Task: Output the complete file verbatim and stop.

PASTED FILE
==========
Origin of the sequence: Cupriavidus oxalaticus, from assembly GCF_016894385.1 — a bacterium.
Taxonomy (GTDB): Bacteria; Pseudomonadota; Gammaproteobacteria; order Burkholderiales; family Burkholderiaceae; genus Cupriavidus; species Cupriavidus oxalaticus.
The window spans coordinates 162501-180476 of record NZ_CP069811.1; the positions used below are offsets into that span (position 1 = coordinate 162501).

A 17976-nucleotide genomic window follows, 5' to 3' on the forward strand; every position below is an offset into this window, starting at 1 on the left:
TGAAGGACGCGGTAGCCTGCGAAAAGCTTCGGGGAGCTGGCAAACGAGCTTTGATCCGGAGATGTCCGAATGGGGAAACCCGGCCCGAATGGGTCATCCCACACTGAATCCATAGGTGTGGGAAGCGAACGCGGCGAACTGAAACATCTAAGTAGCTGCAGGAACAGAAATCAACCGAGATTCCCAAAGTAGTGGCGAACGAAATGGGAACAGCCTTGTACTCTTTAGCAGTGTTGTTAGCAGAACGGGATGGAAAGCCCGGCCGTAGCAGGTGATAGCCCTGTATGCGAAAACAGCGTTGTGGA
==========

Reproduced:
Origin of the sequence: Cupriavidus oxalaticus, from assembly GCF_016894385.1 — a bacterium.
Taxonomy (GTDB): Bacteria; Pseudomonadota; Gammaproteobacteria; order Burkholderiales; family Burkholderiaceae; genus Cupriavidus; species Cupriavidus oxalaticus.
The window spans coordinates 162501-180476 of record NZ_CP069811.1; the positions used below are offsets into that span (position 1 = coordinate 162501).

A 17976-nucleotide genomic window follows, 5' to 3' on the forward strand; every position below is an offset into this window, starting at 1 on the left:
TGAAGGACGCGGTAGCCTGCGAAAAGCTTCGGGGAGCTGGCAAACGAGCTTTGATCCGGAGATGTCCGAATGGGGAAACCCGGCCCGAATGGGTCATCCCACACTGAATCCATAGGTGTGGGAAGCGAACGCGGCGAACTGAAACATCTAAGTAGCTGCAGGAACAGAAATCAACCGAGATTCCCAAAGTAGTGGCGAACGAAATGGGAACAGCCTTGTACTCTTTAGCAGTGTTGTTAGCAGAACGGGATGGAAAGCCCGGCCGTAGCAGGTGATAGCCCTGTATGCGAAAACAGCGTTGTGGA